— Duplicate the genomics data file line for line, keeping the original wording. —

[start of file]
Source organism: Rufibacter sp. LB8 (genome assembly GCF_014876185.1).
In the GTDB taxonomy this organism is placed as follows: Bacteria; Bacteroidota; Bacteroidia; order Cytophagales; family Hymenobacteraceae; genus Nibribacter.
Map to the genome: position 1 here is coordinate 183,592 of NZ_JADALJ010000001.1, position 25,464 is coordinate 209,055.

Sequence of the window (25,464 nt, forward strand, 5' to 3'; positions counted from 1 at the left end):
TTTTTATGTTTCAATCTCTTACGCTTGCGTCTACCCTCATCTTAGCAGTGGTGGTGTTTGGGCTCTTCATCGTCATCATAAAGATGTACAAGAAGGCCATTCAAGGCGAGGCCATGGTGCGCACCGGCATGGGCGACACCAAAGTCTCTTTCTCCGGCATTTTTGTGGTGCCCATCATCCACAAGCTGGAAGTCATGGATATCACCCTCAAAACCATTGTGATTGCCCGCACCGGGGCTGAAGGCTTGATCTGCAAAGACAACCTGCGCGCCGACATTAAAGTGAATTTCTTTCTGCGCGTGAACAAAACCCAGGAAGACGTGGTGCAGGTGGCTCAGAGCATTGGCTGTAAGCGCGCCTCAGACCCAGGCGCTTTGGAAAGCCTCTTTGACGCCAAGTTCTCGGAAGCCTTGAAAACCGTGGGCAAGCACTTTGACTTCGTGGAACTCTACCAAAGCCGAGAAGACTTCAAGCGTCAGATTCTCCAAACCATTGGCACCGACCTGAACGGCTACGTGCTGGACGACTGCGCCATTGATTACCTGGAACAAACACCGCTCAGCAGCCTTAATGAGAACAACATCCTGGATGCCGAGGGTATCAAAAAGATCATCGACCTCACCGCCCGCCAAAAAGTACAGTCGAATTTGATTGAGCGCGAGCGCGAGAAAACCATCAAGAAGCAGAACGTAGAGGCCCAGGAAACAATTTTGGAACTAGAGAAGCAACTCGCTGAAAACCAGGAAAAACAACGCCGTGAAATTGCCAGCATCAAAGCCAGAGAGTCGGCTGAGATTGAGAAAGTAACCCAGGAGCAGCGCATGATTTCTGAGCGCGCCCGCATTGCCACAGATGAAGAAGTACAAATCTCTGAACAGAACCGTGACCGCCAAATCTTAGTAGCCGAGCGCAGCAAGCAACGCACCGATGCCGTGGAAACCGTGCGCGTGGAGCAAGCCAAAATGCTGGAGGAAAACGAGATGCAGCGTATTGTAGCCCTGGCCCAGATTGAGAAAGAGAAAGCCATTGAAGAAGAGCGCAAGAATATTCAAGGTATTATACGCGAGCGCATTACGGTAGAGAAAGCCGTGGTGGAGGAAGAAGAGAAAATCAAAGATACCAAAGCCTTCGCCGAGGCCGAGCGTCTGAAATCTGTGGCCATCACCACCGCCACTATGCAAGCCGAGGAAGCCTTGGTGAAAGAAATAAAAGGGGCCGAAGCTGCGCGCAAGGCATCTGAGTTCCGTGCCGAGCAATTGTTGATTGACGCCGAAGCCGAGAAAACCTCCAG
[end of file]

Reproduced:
Source organism: Rufibacter sp. LB8 (genome assembly GCF_014876185.1).
In the GTDB taxonomy this organism is placed as follows: Bacteria; Bacteroidota; Bacteroidia; order Cytophagales; family Hymenobacteraceae; genus Nibribacter.
Map to the genome: position 1 here is coordinate 183,592 of NZ_JADALJ010000001.1, position 25,464 is coordinate 209,055.

Sequence of the window (25,464 nt, forward strand, 5' to 3'; positions counted from 1 at the left end):
TTTTTATGTTTCAATCTCTTACGCTTGCGTCTACCCTCATCTTAGCAGTGGTGGTGTTTGGGCTCTTCATCGTCATCATAAAGATGTACAAGAAGGCCATTCAAGGCGAGGCCATGGTGCGCACCGGCATGGGCGACACCAAAGTCTCTTTCTCCGGCATTTTTGTGGTGCCCATCATCCACAAGCTGGAAGTCATGGATATCACCCTCAAAACCATTGTGATTGCCCGCACCGGGGCTGAAGGCTTGATCTGCAAAGACAACCTGCGCGCCGACATTAAAGTGAATTTCTTTCTGCGCGTGAACAAAACCCAGGAAGACGTGGTGCAGGTGGCTCAGAGCATTGGCTGTAAGCGCGCCTCAGACCCAGGCGCTTTGGAAAGCCTCTTTGACGCCAAGTTCTCGGAAGCCTTGAAAACCGTGGGCAAGCACTTTGACTTCGTGGAACTCTACCAAAGCCGAGAAGACTTCAAGCGTCAGATTCTCCAAACCATTGGCACCGACCTGAACGGCTACGTGCTGGACGACTGCGCCATTGATTACCTGGAACAAACACCGCTCAGCAGCCTTAATGAGAACAACATCCTGGATGCCGAGGGTATCAAAAAGATCATCGACCTCACCGCCCGCCAAAAAGTACAGTCGAATTTGATTGAGCGCGAGCGCGAGAAAACCATCAAGAAGCAGAACGTAGAGGCCCAGGAAACAATTTTGGAACTAGAGAAGCAACTCGCTGAAAACCAGGAAAAACAACGCCGTGAAATTGCCAGCATCAAAGCCAGAGAGTCGGCTGAGATTGAGAAAGTAACCCAGGAGCAGCGCATGATTTCTGAGCGCGCCCGCATTGCCACAGATGAAGAAGTACAAATCTCTGAACAGAACCGTGACCGCCAAATCTTAGTAGCCGAGCGCAGCAAGCAACGCACCGATGCCGTGGAAACCGTGCGCGTGGAGCAAGCCAAAATGCTGGAGGAAAACGAGATGCAGCGTATTGTAGCCCTGGCCCAGATTGAGAAAGAGAAAGCCATTGAAGAAGAGCGCAAGAATATTCAAGGTATTATACGCGAGCGCATTACGGTAGAGAAAGCCGTGGTGGAGGAAGAAGAGAAAATCAAAGATACCAAAGCCTTCGCCGAGGCCGAGCGTCTGAAATCTGTGGCCATCACCACCGCCACTATGCAAGCCGAGGAAGCCTTGGTGAAAGAAATAAAAGGGGCCGAAGCTGCGCGCAAGGCATCTGAGTTCCGTGCCGAGCAATTGTTGATTGACGCCGAAGCCGAGAAAACCTCCAG